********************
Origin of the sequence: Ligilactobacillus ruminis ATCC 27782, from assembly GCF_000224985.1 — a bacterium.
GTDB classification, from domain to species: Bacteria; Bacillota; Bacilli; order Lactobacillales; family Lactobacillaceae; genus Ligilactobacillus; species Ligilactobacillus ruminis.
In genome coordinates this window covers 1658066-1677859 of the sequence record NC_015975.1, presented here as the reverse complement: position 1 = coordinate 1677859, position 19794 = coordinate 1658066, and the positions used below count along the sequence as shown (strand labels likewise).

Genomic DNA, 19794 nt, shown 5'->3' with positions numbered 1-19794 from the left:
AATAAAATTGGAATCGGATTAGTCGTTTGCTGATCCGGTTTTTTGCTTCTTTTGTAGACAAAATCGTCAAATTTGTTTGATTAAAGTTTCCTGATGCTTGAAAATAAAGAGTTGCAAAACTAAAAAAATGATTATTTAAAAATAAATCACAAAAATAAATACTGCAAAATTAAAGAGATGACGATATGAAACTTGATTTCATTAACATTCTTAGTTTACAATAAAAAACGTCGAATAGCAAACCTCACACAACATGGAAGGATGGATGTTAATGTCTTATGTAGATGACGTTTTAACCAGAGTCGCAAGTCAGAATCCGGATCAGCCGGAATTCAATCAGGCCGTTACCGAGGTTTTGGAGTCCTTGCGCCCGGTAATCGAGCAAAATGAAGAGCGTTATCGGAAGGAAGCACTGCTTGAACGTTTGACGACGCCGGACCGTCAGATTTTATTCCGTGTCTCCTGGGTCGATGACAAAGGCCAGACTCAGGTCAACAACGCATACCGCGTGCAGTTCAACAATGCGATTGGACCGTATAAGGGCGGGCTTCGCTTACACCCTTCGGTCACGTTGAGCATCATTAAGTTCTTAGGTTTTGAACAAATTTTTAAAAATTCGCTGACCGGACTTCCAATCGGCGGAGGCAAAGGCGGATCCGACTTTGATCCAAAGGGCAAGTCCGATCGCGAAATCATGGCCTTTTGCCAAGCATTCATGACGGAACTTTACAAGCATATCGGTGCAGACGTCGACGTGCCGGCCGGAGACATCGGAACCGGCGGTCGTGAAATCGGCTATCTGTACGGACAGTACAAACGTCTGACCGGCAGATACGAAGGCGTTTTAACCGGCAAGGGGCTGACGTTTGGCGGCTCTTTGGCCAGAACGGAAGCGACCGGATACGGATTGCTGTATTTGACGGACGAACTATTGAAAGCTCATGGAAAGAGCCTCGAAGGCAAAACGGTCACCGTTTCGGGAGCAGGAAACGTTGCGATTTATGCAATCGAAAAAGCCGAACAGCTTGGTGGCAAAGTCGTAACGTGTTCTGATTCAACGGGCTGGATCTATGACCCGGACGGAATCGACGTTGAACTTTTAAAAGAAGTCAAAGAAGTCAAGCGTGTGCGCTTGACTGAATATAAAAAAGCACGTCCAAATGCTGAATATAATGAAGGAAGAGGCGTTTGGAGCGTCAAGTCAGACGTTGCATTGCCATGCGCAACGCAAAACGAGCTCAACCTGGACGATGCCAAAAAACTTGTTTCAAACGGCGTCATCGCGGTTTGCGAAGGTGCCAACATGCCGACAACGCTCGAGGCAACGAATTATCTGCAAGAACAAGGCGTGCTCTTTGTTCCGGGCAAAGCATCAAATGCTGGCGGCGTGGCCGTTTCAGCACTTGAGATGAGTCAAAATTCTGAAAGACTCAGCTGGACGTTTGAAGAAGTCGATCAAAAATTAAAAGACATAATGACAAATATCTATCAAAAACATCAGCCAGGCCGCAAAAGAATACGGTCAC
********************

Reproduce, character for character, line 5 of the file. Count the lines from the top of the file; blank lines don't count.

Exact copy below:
AATAAAATTGGAATCGGATTAGTCGTTTGCTGATCCGGTTTTTTGCTTCTTTTGTAGACAAAATCGTCAAATTTGTTTGATTAAAGTTTCCTGATGCTTGAAAATAAAGAGTTGCAAAACTAAAAAAATGATTATTTAAAAATAAATCACAAAAATAAATACTGCAAAATTAAAGAGATGACGATATGAAACTTGATTTCATTAACATTCTTAGTTTACAATAAAAAACGTCGAATAGCAAACCTCACACAACATGGAAGGATGGATGTTAATGTCTTATGTAGATGACGTTTTAACCAGAGTCGCAAGTCAGAATCCGGATCAGCCGGAATTCAATCAGGCCGTTACCGAGGTTTTGGAGTCCTTGCGCCCGGTAATCGAGCAAAATGAAGAGCGTTATCGGAAGGAAGCACTGCTTGAACGTTTGACGACGCCGGACCGTCAGATTTTATTCCGTGTCTCCTGGGTCGATGACAAAGGCCAGACTCAGGTCAACAACGCATACCGCGTGCAGTTCAACAATGCGATTGGACCGTATAAGGGCGGGCTTCGCTTACACCCTTCGGTCACGTTGAGCATCATTAAGTTCTTAGGTTTTGAACAAATTTTTAAAAATTCGCTGACCGGACTTCCAATCGGCGGAGGCAAAGGCGGATCCGACTTTGATCCAAAGGGCAAGTCCGATCGCGAAATCATGGCCTTTTGCCAAGCATTCATGACGGAACTTTACAAGCATATCGGTGCAGACGTCGACGTGCCGGCCGGAGACATCGGAACCGGCGGTCGTGAAATCGGCTATCTGTACGGACAGTACAAACGTCTGACCGGCAGATACGAAGGCGTTTTAACCGGCAAGGGGCTGACGTTTGGCGGCTCTTTGGCCAGAACGGAAGCGACCGGATACGGATTGCTGTATTTGACGGACGAACTATTGAAAGCTCATGGAAAGAGCCTCGAAGGCAAAACGGTCACCGTTTCGGGAGCAGGAAACGTTGCGATTTATGCAATCGAAAAAGCCGAACAGCTTGGTGGCAAAGTCGTAACGTGTTCTGATTCAACGGGCTGGATCTATGACCCGGACGGAATCGACGTTGAACTTTTAAAAGAAGTCAAAGAAGTCAAGCGTGTGCGCTTGACTGAATATAAAAAAGCACGTCCAAATGCTGAATATAATGAAGGAAGAGGCGTTTGGAGCGTCAAGTCAGACGTTGCATTGCCATGCGCAACGCAAAACGAGCTCAACCTGGACGATGCCAAAAAACTTGTTTCAAACGGCGTCATCGCGGTTTGCGAAGGTGCCAACATGCCGACAACGCTCGAGGCAACGAATTATCTGCAAGAACAAGGCGTGCTCTTTGTTCCGGGCAAAGCATCAAATGCTGGCGGCGTGGCCGTTTCAGCACTTGAGATGAGTCAAAATTCTGAAAGACTCAGCTGGACGTTTGAAGAAGTCGATCAAAAATTAAAAGACATAATGACAAATATCTATCAAAAACATCAGCCAGGCCGCAAAAGAATACGGTCAC